Raise the three poles, and spread out poles A and B. Adjust their spacing to make an even, stable tripod.
For these poles and the ones that follow, press the bottom ends firmly into the soil.
**If your tipi is in a windy spot, bury the poles deeper or anchor the bottoms with stakes hammered into the soil.**
Step 6: Add the Other Poles
Add the other 9 poles to the tipi. Let’s call them Poles 1 through 9. Here’s a ground plan sketch to help you understand placement.
Pole 1 goes on the right side of your door. Slide the top into the crotch in the poles above.
Pole 2 goes to the right of Pole 1, so you’re moving counterclockwise. At the top, it will stack on top of Pole 1. Repeat with Pole 3. Poles 1-3 are evenly spaced between the door opening and Pole B.
Now, move to the left side of your door and place Pole 4 next to your door pole. Continue moving clockwise and place Poles 5 and 6, spacing them evenly between the door pole and Pole A.
These three poles also stack into the same crotch at the top. Place them gently, so you don’t knock all of them out!
Now, move to the back side of your tips. Poles 7, 8, and 9 will be placed evenly in this gap, moving counterclockwise from Pole B to Pole A.
Pole 7 goes next to Pole B and slides into the crotch above. (There are two possible openings at the top. You’ll know you have the right one when the pole fits nicely into the bundle. Place Poles 8 and 9, stacking them on top of Pole 7 above.
Step 7: Tie the Bundle Together
Take the long end of your rope from Step 5 and start walking around the tipi in the direction that will pull your original clove hitch tighter. (Counterclockwise in our case.)
As you walk, whip and snap the rope so that it cinches up tightly against the coil above. Use the ladder if needed.
Step 8: Add Twine Between Poles
Many climbing beans could grow right up the poles without twine, so this could be an optional step. We want a nice dense cover and we’re growing a variety of plants, so we added twine between the poles.
Tie the first piece of twine 6-8 inches above soil level. Attach it to a door pole, move to the next pole and wrap it around twice. The friction should hold it in place, as long as you keep the line taught. Work your way around to the other door pole and tie a knot.
Move up about 8 inches and then loop the twine through itself so that it’s held in place again by friction as you move back around the circle. This leaves your door space open.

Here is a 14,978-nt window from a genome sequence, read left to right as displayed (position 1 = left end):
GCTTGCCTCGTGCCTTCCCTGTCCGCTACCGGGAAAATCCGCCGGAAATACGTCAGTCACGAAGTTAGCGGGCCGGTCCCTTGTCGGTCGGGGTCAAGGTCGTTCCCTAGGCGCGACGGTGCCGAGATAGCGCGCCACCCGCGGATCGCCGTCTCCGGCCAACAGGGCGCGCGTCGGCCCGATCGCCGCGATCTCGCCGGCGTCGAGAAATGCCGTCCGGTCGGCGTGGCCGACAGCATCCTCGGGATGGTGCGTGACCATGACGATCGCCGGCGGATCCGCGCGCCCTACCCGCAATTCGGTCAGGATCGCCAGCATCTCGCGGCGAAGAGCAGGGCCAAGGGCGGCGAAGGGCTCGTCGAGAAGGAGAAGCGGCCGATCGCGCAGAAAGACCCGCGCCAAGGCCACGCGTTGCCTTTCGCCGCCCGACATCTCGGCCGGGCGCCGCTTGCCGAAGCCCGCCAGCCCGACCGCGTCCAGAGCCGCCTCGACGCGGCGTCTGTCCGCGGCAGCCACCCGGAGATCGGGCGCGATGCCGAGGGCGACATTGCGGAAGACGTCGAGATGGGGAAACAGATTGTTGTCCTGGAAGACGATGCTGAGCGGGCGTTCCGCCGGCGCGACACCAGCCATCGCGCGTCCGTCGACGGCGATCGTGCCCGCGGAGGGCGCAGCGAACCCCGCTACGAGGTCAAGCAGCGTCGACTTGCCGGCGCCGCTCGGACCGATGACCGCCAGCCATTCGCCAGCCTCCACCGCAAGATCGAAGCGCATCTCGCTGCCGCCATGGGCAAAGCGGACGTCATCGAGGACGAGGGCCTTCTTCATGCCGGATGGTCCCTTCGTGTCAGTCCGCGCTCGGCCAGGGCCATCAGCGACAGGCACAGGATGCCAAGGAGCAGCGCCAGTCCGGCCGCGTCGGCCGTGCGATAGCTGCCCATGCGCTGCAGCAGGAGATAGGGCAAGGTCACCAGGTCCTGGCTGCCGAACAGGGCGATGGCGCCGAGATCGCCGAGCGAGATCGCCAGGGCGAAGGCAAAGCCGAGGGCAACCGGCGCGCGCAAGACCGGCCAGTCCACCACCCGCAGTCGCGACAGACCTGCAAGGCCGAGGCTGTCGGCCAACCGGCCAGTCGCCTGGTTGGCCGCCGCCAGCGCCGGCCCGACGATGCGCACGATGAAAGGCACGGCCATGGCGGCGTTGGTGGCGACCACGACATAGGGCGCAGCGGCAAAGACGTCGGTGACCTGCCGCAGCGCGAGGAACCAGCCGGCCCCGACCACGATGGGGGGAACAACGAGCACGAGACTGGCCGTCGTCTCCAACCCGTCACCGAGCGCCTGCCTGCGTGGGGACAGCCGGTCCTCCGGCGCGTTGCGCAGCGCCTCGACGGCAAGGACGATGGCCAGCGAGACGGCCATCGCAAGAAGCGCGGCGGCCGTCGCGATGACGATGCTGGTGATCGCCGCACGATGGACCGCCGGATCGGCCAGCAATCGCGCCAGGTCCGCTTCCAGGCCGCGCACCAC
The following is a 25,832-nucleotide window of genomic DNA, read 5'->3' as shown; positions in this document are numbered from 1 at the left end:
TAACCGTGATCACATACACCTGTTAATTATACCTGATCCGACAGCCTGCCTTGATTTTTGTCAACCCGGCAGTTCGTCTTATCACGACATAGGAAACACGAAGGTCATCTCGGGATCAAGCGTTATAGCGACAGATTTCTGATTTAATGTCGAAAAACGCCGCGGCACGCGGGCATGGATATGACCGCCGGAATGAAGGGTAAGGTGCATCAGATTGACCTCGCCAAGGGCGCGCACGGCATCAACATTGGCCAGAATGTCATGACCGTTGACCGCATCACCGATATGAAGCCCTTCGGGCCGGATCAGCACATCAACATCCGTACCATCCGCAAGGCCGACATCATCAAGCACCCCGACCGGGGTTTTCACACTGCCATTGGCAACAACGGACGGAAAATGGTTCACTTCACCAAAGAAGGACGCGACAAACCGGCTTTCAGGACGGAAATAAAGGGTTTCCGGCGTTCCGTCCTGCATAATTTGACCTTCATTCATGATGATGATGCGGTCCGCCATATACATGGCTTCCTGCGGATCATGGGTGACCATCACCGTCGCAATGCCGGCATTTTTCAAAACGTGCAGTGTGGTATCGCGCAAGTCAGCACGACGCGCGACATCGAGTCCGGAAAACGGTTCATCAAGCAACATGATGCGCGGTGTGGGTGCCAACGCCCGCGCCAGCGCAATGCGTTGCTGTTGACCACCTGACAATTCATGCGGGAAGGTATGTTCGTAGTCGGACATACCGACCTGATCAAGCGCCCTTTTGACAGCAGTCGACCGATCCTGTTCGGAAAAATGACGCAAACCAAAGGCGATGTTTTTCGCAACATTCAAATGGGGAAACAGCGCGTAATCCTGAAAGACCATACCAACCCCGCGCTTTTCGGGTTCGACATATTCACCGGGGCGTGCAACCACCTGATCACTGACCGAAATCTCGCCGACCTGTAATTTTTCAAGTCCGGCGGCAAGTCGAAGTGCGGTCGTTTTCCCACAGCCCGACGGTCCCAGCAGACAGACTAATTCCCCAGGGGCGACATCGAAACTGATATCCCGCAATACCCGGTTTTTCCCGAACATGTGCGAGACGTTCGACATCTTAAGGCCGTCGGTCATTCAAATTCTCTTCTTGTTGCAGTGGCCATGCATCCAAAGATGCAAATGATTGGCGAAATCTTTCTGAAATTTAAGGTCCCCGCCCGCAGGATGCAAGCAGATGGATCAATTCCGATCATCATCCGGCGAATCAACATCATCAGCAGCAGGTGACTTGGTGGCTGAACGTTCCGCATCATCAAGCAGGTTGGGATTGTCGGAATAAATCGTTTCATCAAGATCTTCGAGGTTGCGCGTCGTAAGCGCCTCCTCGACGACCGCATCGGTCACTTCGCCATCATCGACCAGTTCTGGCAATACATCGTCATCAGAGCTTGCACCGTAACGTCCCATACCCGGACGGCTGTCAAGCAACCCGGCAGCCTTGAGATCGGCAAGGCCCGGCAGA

Work your way back and forth until you can’t reach higher or the poles get close enough together you don’t need the twine!
Step 9: Plant Your Seeds!
As I mentioned above, we planted Scarlet Emperor runner beans, beautiful shelling beans with flowers hummingbirds love. You could use any kind of pole bean here.
Since we love to plant diverse mixes, we also added trailing (and edible!) nasturtiums and Malabar spinach. The nasturtiums may need a little help getting started on the twine and poles. The Malabar spinach isn’t a spinach at all, but a vine with leaves you can eat like spinach. It should do well all summer long.
What else could you grow on the tipi? Early or late in the season, peas should work. In summer, you could try cucumbers or even tomatoes, if your structure is heavy duty and you don’t mind training/tying the tomatoes on! Morning glories would be gorgeous, but the seeds are poisonous if eaten…so I don’t use them here. on the teepee.
Don’t forget the base! You’ve prepared a lovely soil bed, and the beans are headed up. You have room to plant some low-growing veggies and flowers around the edge. We planted a radish mix and dwarf teddy bear sunflowers around our tipi.
Once you’ve selected what to grow on your tipi, follow the planting depth and spacing suggestions on each seed packet.
Step 10: Mulch
This step is optional, but highly recommended. Mulch will conserve moisture and discourage weeds.
Use a light layer of fine mulch (like straw or shredded leaves) over your planting bed. You can add a thicker layer once the plants are up.
If your bean tipi is in a lawn, put down a layer of cardboard or newspaper with heavier mulch (like wood chips) on top. This will keep the grass from creeping back into the bed, and make it easy to mow around the tipi.
Now, you wait.
Our first bean seedling emerged today! By mid-summer, we should have a nice shady spot and lots of veggies growing. 🙂
We’ll post updates here as things grow.
What would you grow on your tipi?
I’d love to hear about it in the comments below. If you’ve done a tipi in the past, please share your tips. Do you have another trellis method you love? Let us hear about it!